Last Friday I was sitting in the chair of my favorite psychiatrist – Esther, my hairdresser for 25 plus years.

For some reason we started talking about a mutual friend, Marilyn.  Marilyn died eight years ago from Lou Gehrig’s disease.  Now you might think our conversation was depressing but Esther and I were having wonderful time remembering Marilyn.

We talked about her quirky sense of humor.  Our conversation honored that humor because Marilyn kept it in the face of many challenges during her too short life – ending a marriage, entering into a same sex relationship and finally Lou Gehrig’s disease.

We also talked about her compassion and how she had the ability to make anyone she talked to feel that they had a special place in her life.

I met Marilyn because we both had children in Haddonfield schools.  After the children grew up, my son Andrew and Marilyn’s son Mike stayed friends.

Andrew went away to school for a few years and then boomeranged home.  That first Thanksgiving home, he beat feet right to Marilyn’s home.  A few months later, Andrew overdosed.  He survived but is now a quadriplegic and has massive brain damage.

Some time after Andrew’s overdose,  I was going through his possessions and came upon a paper Indian headdress.  He had saved it from that Thanksgiving visit with the Marilyn’s family.

Time passed and I ran into Marilyn.  I told her about her son Mike calling Andrew faithfully for months after the overdose to offer support for his recovery.  Then I mentioned finding the Indian headdress.  Marilyn gave me a big smile and said that at her family’s Thanksgiving  you were either a Pilgrim or an Indian.  And if you were an Indian, it meant you were family.

Not an easy woman to forget, right?

The next day after my conversation with Esther was a glorious fall Saturday.  I had the privilege of spending the day with my grandson, Lucas.

Lucas’s favorite place in Haddonfield is the playground behind the Presbyterian Church.  While at the playground he became the temporary best friend of a beautiful blond little guy.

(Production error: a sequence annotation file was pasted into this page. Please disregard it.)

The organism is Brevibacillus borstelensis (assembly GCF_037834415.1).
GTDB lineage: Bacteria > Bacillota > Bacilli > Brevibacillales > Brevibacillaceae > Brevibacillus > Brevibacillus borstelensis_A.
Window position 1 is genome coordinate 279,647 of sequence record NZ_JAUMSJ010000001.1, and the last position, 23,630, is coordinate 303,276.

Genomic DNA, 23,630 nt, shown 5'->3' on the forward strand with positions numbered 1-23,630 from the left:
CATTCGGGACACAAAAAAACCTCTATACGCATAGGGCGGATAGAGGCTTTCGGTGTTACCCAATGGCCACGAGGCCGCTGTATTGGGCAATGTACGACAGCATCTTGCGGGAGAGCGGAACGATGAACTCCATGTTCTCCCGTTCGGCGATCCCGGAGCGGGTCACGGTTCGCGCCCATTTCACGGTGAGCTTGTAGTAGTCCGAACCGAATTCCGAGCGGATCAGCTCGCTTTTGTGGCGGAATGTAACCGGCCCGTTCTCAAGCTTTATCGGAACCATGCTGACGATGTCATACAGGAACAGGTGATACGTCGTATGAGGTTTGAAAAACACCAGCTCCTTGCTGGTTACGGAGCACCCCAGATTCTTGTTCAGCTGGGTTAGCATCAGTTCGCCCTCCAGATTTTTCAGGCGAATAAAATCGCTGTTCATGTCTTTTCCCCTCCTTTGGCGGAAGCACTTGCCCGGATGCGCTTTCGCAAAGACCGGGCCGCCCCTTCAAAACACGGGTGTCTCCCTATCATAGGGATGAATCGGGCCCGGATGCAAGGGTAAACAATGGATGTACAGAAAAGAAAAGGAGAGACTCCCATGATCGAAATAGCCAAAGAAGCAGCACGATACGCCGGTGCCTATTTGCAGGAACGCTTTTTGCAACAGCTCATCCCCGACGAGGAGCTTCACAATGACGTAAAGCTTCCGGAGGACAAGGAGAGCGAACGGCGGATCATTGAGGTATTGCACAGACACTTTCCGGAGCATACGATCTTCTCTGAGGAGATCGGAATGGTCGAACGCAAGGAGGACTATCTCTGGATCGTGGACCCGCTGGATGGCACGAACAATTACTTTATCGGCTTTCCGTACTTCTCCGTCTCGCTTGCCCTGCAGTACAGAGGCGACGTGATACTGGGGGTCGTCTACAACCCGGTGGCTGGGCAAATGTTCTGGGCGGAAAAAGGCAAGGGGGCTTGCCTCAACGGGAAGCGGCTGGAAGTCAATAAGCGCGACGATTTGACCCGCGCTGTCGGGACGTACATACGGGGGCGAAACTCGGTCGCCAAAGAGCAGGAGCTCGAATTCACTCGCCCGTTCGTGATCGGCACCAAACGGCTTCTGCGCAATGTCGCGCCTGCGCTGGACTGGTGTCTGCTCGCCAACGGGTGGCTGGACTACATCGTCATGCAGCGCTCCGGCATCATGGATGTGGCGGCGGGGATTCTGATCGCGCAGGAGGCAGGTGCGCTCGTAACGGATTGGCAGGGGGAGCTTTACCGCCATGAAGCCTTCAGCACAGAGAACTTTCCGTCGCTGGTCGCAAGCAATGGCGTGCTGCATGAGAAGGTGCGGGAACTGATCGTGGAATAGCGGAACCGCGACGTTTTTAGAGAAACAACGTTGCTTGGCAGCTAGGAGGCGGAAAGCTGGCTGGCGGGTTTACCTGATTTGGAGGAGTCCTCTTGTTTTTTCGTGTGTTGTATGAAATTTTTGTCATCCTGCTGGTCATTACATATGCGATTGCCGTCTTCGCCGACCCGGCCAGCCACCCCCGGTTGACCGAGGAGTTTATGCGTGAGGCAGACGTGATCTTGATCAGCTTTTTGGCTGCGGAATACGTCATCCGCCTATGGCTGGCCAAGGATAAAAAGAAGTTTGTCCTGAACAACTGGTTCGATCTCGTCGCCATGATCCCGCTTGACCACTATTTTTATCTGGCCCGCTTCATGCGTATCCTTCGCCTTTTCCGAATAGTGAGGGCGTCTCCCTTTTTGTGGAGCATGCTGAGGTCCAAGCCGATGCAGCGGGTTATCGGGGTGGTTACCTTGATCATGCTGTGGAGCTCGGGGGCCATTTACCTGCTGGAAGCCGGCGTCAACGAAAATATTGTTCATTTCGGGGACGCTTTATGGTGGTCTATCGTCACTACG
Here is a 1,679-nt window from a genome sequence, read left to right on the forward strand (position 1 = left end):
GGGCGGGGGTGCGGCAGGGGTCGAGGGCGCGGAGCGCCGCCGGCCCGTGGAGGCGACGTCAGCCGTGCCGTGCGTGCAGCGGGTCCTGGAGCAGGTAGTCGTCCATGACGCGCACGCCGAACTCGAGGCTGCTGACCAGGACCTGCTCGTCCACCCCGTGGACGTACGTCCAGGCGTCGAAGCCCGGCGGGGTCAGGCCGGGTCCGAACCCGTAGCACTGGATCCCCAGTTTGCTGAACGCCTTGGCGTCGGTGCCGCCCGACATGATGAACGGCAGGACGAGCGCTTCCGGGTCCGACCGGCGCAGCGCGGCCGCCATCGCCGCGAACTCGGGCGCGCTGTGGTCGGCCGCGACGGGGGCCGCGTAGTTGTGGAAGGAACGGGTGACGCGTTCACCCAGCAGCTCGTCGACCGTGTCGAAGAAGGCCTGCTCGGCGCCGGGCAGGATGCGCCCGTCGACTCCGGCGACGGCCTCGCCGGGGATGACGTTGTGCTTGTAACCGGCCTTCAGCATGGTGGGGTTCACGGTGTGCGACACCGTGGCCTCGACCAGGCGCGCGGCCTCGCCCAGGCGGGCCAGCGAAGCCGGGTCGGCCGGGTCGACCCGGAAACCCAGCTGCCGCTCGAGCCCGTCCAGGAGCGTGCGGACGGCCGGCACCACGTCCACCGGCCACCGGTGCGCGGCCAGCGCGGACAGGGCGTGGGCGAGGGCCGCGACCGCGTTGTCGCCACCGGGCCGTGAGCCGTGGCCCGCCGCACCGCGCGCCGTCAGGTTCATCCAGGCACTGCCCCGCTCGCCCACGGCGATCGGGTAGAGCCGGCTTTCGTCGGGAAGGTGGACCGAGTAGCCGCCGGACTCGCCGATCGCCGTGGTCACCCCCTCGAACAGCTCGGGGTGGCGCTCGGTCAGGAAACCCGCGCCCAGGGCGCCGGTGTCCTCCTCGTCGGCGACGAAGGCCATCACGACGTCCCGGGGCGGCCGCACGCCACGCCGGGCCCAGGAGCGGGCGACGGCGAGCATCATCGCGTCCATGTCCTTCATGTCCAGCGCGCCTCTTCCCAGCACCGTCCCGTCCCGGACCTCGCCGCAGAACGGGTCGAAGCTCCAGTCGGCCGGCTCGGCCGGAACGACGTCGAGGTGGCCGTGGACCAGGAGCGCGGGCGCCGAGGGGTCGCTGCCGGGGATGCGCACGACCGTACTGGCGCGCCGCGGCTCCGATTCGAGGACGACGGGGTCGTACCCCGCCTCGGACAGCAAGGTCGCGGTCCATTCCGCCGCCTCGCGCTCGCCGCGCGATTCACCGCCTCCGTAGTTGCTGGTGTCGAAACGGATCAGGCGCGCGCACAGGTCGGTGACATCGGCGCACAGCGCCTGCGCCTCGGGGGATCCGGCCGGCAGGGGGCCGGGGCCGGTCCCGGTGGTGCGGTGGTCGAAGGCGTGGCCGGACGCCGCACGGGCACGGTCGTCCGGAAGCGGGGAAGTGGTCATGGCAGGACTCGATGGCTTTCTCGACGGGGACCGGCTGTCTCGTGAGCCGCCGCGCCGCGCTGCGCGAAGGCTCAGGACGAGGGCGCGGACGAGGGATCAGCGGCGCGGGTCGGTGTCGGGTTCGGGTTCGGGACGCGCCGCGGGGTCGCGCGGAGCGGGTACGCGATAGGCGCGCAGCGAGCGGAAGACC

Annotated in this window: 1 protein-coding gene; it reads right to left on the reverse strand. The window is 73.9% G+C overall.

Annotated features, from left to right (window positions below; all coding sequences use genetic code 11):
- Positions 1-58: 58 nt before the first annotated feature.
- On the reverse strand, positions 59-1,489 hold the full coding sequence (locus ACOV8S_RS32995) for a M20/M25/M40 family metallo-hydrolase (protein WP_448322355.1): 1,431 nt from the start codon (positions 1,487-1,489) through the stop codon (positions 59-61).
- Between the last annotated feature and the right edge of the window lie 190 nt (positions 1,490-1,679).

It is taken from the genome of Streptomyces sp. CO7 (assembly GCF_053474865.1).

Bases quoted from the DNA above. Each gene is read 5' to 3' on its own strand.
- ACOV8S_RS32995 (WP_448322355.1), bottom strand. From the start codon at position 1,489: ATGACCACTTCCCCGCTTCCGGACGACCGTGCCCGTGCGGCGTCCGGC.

They played happily for most of an hour under the supervision of the little boy’s Mom.  When she was leaving she kindly made a point of telling me how much she had enjoyed Lucas.  She said he looked so familiar and asked about his parents.  When I told her his last name, she introduced herself as Pilar.

Again, another name from the past.  I knew Pilar’s mom from PTA and Pilar and Kelly also went to Haddonfield schools  with my children.

Well by now you must be wondering what all this has to do with synchronicity.  The last time I saw Pilar was when she spoke so touchingly at Marilyn’s funeral.

I haven’t figured out why this synchronastic event happened to me but I’m glad it did.

“I learned that people will forget what you said, people will forget what you did, but people will never forget how you made them feel.” Maya Angelu

Have a great weekend.


About Bernadette

I live in the small town of Haddonfield, NJ. I am at an age in my life when I seem to spend time thinking and musing about life. These musings are usually stimulated by my walks through Haddonfield, my reading of books and fellow bloggers, and my interaction with my group of fabulous family and friends.

3 Responses

  1. We remember those who touched our life in some way. You will develop many connections when you write and share on the slice of life day. It’s a great place to be. You will be happy you found this place and these people. Welcome!


  2. Your slice is filled with bitter and sweet this week, like life. The connectedness of so many is in itself a gift yet your memories are raw and wonderful in the same breath. Welcome to SOL, where I’ll be looking for you next week!



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